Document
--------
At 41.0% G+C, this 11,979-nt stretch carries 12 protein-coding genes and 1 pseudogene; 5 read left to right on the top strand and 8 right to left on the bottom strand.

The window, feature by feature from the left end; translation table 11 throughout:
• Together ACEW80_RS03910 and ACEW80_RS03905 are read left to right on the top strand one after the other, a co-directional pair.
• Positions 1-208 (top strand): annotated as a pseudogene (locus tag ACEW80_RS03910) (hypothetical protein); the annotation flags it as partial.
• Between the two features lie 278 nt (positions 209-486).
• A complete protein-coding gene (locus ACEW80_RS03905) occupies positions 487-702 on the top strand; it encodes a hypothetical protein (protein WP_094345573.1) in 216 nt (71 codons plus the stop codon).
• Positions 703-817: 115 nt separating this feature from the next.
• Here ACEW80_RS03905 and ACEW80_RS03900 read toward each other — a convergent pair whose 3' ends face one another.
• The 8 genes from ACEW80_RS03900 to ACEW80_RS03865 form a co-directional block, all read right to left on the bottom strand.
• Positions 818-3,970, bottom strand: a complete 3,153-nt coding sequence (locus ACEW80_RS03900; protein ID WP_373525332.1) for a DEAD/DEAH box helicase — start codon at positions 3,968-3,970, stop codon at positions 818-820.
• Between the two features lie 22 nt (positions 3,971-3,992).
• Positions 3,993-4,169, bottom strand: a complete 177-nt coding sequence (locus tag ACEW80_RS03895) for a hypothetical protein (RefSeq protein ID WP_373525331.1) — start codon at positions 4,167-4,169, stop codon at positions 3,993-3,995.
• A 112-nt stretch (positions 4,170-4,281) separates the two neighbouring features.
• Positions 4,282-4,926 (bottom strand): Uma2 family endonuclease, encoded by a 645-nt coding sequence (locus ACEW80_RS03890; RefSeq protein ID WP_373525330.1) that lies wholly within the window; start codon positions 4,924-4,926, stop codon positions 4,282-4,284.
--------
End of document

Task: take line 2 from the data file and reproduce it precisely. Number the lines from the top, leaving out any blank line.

The window, feature by feature from the left end; translation table 11 throughout: